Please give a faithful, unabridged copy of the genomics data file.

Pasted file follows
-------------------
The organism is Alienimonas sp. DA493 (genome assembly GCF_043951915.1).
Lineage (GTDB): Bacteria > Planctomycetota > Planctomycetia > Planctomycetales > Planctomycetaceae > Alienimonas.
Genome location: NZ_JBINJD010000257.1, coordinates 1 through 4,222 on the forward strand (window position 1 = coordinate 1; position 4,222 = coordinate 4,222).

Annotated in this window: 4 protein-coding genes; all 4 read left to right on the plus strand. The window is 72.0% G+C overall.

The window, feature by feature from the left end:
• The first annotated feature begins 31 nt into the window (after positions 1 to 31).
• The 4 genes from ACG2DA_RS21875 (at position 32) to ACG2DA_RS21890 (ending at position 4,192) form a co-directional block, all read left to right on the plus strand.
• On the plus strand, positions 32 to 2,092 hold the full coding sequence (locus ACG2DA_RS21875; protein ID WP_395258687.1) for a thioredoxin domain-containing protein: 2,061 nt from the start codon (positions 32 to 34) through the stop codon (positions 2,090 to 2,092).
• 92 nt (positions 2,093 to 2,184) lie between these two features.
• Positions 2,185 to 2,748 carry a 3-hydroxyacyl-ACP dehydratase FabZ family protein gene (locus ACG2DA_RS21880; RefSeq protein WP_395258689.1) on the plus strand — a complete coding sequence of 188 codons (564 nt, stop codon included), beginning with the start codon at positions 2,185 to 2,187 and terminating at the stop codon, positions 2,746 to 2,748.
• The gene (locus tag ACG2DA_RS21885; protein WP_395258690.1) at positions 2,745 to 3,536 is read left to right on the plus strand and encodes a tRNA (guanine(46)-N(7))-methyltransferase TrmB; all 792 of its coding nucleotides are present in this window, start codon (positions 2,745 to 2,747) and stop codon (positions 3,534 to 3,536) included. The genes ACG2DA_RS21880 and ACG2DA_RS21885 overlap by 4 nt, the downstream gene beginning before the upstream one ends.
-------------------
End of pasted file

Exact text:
The organism is Alienimonas sp. DA493 (genome assembly GCF_043951915.1).
Lineage (GTDB): Bacteria > Planctomycetota > Planctomycetia > Planctomycetales > Planctomycetaceae > Alienimonas.
Genome location: NZ_JBINJD010000257.1, coordinates 1 through 4,222 on the forward strand (window position 1 = coordinate 1; position 4,222 = coordinate 4,222).

Annotated in this window: 4 protein-coding genes; all 4 read left to right on the plus strand. The window is 72.0% G+C overall.

The window, feature by feature from the left end:
• The first annotated feature begins 31 nt into the window (after positions 1 to 31).
• The 4 genes from ACG2DA_RS21875 (at position 32) to ACG2DA_RS21890 (ending at position 4,192) form a co-directional block, all read left to right on the plus strand.
• On the plus strand, positions 32 to 2,092 hold the full coding sequence (locus ACG2DA_RS21875; protein ID WP_395258687.1) for a thioredoxin domain-containing protein: 2,061 nt from the start codon (positions 32 to 34) through the stop codon (positions 2,090 to 2,092).
• 92 nt (positions 2,093 to 2,184) lie between these two features.
• Positions 2,185 to 2,748 carry a 3-hydroxyacyl-ACP dehydratase FabZ family protein gene (locus ACG2DA_RS21880; RefSeq protein WP_395258689.1) on the plus strand — a complete coding sequence of 188 codons (564 nt, stop codon included), beginning with the start codon at positions 2,185 to 2,187 and terminating at the stop codon, positions 2,746 to 2,748.
• The gene (locus tag ACG2DA_RS21885; protein WP_395258690.1) at positions 2,745 to 3,536 is read left to right on the plus strand and encodes a tRNA (guanine(46)-N(7))-methyltransferase TrmB; all 792 of its coding nucleotides are present in this window, start codon (positions 2,745 to 2,747) and stop codon (positions 3,534 to 3,536) included. The genes ACG2DA_RS21880 and ACG2DA_RS21885 overlap by 4 nt, the downstream gene beginning before the upstream one ends.